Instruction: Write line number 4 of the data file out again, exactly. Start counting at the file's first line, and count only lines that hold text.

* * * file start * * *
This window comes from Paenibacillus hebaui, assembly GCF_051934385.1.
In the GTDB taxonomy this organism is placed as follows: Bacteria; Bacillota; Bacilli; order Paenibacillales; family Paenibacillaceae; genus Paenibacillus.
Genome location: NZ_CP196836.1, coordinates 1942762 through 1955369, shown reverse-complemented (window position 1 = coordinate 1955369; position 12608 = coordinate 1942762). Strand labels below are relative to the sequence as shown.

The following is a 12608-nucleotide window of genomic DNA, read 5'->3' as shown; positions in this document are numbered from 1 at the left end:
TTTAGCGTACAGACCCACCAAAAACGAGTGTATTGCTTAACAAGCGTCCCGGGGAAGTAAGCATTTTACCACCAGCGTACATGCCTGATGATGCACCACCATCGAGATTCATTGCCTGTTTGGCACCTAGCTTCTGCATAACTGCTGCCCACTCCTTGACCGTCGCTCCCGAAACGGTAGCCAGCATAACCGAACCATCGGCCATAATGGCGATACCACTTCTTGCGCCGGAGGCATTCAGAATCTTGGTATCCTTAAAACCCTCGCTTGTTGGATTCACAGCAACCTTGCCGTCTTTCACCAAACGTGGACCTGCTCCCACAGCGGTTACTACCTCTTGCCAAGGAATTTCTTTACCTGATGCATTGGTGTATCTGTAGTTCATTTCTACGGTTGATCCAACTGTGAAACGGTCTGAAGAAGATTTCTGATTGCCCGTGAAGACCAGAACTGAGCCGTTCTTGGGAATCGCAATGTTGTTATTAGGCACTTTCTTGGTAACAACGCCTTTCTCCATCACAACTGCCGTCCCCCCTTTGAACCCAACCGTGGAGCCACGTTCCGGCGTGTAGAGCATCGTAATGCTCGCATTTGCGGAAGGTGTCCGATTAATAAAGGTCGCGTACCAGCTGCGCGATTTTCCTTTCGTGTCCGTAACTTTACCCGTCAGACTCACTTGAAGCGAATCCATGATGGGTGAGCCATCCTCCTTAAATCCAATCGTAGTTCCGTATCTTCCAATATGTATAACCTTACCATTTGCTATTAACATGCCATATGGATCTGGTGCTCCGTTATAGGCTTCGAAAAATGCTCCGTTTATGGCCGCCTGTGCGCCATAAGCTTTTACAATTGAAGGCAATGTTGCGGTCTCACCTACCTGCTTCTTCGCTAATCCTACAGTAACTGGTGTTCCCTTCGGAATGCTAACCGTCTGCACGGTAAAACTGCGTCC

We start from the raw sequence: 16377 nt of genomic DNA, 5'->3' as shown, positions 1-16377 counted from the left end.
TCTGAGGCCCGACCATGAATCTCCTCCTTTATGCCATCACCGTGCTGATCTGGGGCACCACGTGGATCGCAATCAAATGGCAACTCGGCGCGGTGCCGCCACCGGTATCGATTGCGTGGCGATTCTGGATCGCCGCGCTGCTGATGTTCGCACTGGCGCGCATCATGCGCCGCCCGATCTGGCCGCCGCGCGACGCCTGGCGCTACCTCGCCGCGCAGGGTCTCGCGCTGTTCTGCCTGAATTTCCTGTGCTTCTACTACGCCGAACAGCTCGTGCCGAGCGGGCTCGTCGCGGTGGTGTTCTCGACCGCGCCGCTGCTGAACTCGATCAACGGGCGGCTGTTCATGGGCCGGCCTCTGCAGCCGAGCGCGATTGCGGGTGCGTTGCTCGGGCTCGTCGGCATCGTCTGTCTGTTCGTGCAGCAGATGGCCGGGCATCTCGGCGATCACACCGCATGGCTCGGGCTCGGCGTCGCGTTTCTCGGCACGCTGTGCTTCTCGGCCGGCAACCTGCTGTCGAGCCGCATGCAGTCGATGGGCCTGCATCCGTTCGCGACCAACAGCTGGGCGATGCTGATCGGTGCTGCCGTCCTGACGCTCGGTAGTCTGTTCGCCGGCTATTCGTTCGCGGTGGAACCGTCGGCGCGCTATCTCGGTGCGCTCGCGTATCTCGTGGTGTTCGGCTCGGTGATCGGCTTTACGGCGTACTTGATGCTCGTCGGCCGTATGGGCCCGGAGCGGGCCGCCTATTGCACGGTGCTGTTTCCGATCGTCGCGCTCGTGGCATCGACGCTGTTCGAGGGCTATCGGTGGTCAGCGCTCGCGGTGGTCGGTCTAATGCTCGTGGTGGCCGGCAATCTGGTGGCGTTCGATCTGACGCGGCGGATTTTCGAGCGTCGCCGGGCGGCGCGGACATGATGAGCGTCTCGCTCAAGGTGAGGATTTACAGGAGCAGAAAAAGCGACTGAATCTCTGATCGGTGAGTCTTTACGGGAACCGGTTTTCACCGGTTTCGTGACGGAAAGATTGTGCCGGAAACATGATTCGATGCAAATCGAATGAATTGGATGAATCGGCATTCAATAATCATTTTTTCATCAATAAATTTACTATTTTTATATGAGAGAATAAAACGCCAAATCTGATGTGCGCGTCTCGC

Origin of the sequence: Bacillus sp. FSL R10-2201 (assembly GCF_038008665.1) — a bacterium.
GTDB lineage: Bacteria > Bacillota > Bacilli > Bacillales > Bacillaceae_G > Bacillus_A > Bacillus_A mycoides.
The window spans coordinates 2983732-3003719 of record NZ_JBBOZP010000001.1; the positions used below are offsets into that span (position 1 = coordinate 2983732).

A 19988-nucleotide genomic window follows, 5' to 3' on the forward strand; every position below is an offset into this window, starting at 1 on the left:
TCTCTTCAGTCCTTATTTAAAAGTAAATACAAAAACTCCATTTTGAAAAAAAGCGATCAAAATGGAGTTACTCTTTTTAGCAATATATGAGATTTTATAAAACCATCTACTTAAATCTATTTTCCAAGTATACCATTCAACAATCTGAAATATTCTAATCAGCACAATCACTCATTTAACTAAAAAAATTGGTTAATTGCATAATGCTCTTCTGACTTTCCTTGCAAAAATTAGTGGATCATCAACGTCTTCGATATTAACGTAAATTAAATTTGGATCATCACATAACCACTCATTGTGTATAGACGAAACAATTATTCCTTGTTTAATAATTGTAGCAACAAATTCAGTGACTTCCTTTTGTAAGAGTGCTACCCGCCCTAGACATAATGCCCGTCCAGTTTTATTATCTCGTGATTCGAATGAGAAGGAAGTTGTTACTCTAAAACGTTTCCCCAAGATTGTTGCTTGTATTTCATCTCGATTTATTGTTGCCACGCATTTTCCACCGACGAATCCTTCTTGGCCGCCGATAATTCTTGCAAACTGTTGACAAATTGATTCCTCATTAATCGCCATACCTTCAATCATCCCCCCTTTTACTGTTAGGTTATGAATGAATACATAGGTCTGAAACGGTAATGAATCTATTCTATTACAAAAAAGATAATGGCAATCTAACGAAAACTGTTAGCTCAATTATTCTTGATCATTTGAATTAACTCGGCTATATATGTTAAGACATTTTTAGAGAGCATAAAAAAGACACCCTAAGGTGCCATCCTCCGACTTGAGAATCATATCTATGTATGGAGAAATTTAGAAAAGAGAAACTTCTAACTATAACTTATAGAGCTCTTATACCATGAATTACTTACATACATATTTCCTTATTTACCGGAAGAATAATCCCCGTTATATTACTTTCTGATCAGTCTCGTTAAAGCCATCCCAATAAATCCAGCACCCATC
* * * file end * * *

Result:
The following is a 12608-nucleotide window of genomic DNA, read 5'->3' as shown; positions in this document are numbered from 1 at the left end: